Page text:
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Shakespeare From Page to Stage

First Folio of "Hamlet." The "First Folio" was the first collected edition of Shakespeare's plays. The printing of the First Folio in 1623 included thirty six plays, eighteen of which had never been published before. Click to view a First Folio image of "Romeo and Juliet."

Interview with Susan Munroe '05, English major with theater specialization and minor in film and Ian Byrd '05, theater major with specialization in acting

Why did you take Shakespeare: Page to Stage?

Ian: I took the class because Shakespeare is a staple in the theater. I think anyone who is involved with theater should definitely be able to perform Shakespeare. I thought it was very important for my own path.

Susan: When I took the class I was tossing around whether to be an English major or a theater major. I had taken classes with Gino before—he has such a vibrant personality—and wanted to take another one of his courses. I also had heard good things about Professor Vaughan. I love Shakespeare as well, so when a friend told me about the class I thought it would be a perfect way to combine my two interests.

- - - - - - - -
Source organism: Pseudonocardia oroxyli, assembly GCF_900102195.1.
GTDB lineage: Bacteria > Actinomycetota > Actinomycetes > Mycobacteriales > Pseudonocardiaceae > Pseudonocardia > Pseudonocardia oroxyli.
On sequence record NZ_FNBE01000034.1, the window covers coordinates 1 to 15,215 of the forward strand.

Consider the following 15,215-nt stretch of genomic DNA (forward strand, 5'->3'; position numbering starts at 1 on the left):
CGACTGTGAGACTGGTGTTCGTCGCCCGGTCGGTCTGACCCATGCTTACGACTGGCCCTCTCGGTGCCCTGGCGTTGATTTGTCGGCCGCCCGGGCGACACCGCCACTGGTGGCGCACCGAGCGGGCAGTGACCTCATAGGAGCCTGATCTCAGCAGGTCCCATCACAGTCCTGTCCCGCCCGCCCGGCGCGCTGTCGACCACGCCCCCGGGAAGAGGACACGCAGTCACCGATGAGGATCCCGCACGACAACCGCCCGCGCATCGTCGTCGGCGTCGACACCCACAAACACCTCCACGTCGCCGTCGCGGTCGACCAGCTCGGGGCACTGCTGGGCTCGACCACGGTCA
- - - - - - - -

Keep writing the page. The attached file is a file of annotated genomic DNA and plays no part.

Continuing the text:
What did you think of the class?

Susan: I loved it. I've always enjoyed interdisciplinary study because I think nothing in life is black and white. I don't like to think that 'Oh, this is just an English class or this is just a theater class.' So, I enjoyed the interdisciplinary aspect of it. I also thought the professors were great. I loved Gino and Ginger. They're both very exciting and interesting professors who are really good at what they do. I was impressed that they were able to create a class that brought together acting and Shakespeare -- I mean for people who aren't already interested in literature, Shakespeare can be kind of scary. But they were able to bring a whole new light to it.

Ian: A large part of what makes the class great is the professors. Gino and Ginger have a great sense of humor and rapport. Their knowledge of the subject matter and interaction with each other is what makes this class so much fun.

Do you think the historical and literary readings you did in class impacted your acting at all?

Susan: I think it definately helped since Ginger would help clarify different words and references that you might not understand in a line of text. Then, you could use that to inform your acting. For example, you might think a text means one thing, but once you look at the historical background and references it can give you a different understanding of what Shakespeare was really trying to say. That makes it easier for your characterizations once you start performing the texts.

What about the English majors who had never acted before?

Ian: They really seemed to enjoy the acting. The people in my class had a lot of fun with it.

 

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Ian Byrd '05

Susan Munroe '05
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